Chicago Cop Gets 5 Years for Shooting at Black Teens

CHICAGO (CN) – A federal judge sentenced a Chicago cop to five years in prison Monday for shooting 16 bullets at a car full of unarmed black teens, injuring two.

“This was not a close call,” U.S. District Judge Gary Feinerman said at the sentencing hearing for Marco Prano. “Mr. Proano engaged in criminal armed violence.”

In August, a federal jury found Proano, a Chicago police officer, guilty of civil rights violations for shooting 16 bullets into a car full of black teenagers in 2013.

Federal prosecutors asked Judge Feinerman on Monday to sentence Proano to eight years in prison, saying it was an “opportunity for the judicial system to send a message to law enforcement” that police officers who use excessive force will face consequences.

Proano’s attorney asked the judge to impose no prison time, just probation, because none of the teens were killed.

Proano, 42, was charged in 2016 with two counts of using excessive force, both punishable by up to 10 years in prison, stemming from the 2013 incident in which he shot two of the six teens in a car he pulled over for speeding on the city’s South Side.

The police car dashcam video of the shooting was released in 2015 when a Cook County judge hearing the criminal case of one of the boys sent it to a local newspaper, the Chicago Reporter.

The video shows Proano coming up to the car, which is backing away from him, and opening fire into it, discharging all 16 rounds in his gun. One teen was shot in his left hip and right heel, while the other was shot in the shoulder.

Proano claimed he feared for the safety of the car’s occupants after the driver bailed and a backseat passenger hit the gas pedal. A pellet gun was recovered from the car but no evidence showed Proano saw it before opening fire.

After its investigation, Chicago’s Independent Police Review Authority found the shooting to be unjustified and recommended Proano be fired.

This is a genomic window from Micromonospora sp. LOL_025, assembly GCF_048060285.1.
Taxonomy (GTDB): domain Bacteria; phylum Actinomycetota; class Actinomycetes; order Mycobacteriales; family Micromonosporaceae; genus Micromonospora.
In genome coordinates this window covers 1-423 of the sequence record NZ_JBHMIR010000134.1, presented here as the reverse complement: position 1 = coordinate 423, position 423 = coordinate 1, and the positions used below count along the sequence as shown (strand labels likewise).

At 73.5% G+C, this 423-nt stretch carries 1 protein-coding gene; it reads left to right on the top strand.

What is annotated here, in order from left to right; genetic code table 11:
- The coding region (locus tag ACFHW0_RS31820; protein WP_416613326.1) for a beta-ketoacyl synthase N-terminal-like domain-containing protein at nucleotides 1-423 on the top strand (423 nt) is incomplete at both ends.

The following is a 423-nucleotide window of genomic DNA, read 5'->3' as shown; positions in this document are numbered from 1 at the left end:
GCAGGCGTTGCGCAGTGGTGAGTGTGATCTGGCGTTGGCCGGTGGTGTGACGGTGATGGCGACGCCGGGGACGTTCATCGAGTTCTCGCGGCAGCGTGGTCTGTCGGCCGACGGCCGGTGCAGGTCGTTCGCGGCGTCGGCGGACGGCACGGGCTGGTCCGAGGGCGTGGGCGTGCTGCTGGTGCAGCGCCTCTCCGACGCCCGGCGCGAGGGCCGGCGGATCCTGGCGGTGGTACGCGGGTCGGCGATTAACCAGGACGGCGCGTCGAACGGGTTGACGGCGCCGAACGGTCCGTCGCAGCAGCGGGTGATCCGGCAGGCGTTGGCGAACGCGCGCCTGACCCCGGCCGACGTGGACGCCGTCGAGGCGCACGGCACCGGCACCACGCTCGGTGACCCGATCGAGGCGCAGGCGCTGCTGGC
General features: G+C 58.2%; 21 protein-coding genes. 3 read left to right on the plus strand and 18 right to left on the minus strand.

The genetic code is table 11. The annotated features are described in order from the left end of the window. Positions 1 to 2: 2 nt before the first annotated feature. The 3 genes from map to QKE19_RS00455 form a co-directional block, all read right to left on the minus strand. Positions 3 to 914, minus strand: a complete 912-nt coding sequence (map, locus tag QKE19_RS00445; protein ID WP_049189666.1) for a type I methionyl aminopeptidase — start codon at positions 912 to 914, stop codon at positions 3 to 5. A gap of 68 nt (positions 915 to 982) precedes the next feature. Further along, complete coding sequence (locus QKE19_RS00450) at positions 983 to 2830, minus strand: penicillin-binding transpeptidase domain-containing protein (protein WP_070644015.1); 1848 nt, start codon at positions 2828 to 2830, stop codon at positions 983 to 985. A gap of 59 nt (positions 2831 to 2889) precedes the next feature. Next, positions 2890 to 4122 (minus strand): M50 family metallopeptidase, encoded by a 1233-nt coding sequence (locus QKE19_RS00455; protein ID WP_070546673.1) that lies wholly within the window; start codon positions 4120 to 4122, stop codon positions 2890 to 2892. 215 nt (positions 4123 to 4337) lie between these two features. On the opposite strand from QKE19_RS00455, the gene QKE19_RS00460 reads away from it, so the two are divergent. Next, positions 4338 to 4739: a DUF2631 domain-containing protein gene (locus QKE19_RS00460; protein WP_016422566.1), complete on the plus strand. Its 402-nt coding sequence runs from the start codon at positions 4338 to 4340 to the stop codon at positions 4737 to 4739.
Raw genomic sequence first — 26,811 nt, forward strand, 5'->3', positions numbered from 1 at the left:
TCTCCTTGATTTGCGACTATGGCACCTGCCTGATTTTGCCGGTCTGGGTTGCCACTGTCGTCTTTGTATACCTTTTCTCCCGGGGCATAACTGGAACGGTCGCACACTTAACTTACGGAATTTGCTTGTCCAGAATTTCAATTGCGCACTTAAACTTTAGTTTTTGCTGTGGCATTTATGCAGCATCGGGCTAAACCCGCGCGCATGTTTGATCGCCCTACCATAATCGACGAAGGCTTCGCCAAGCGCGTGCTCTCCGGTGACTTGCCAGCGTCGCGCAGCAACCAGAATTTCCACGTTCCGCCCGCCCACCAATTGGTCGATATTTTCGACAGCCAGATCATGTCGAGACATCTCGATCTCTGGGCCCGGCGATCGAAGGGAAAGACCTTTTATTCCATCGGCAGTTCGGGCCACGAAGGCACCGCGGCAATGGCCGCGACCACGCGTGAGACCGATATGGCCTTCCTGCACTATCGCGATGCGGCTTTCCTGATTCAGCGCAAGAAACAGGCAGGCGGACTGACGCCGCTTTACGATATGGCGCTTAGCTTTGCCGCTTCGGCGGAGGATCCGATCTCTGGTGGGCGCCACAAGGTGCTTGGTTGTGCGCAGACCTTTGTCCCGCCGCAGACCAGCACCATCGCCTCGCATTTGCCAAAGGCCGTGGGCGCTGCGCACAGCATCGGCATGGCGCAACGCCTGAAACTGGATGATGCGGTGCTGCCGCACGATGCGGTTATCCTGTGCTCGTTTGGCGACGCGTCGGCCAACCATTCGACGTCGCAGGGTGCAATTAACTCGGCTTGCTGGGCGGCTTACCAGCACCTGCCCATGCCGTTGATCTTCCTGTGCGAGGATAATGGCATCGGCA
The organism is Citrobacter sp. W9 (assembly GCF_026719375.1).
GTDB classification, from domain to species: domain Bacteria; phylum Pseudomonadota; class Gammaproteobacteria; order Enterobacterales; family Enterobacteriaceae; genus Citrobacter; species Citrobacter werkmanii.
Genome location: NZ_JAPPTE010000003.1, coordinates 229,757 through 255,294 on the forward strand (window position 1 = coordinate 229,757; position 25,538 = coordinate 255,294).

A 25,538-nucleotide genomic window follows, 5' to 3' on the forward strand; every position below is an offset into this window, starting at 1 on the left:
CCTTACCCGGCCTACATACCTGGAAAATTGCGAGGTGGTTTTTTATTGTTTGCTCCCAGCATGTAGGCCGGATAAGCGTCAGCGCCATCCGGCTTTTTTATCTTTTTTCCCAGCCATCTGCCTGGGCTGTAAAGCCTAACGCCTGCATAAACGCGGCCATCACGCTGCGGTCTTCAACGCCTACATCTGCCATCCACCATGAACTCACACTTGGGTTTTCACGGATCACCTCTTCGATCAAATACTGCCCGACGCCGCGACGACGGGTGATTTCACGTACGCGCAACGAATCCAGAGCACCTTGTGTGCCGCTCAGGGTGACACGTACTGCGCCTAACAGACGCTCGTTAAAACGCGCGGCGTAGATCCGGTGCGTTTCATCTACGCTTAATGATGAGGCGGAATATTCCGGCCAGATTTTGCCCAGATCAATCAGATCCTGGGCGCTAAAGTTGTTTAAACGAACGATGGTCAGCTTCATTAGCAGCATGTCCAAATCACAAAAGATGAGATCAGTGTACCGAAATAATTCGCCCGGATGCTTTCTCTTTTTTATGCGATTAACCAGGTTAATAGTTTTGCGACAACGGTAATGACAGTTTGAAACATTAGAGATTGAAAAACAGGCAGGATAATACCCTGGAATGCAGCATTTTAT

At trial, prosecutors described Proano’s actions as “a gross abuse of the power he’s been given,” and the jury agreed, deliberating for just four hours before returning a guilty verdict.

Chicago Police Superintendent Eddie Johnson said in a statement, “Mr. Proano’s actions are intolerable and stand in stark contrast to the hard work Chicago Police Officers do each day to build trust and serve our communities.”

Proano’s attorney, Dan Herbert, also represents Jason Van Dyke, the Chicago police officer accused of murdering 17-year-old Laquan McDonald, an incident that sparked mass protests in the city and prompted a Justice Department investigation. No trial date has yet been set in Van Dyke’s case.

The Justice Department investigation, the results of which were released in January in a 161-page report, found that a lack of training and accountability had resulted in Chicago police officers using improper tactics, especially in black and Latino neighborhoods, which it blamed for civil rights violations and the erosion of public trust.

The Illinois Attorney General, with Chicago Mayor Rahm Emanuel’s support, has sued for federal oversight of the city’s police department.

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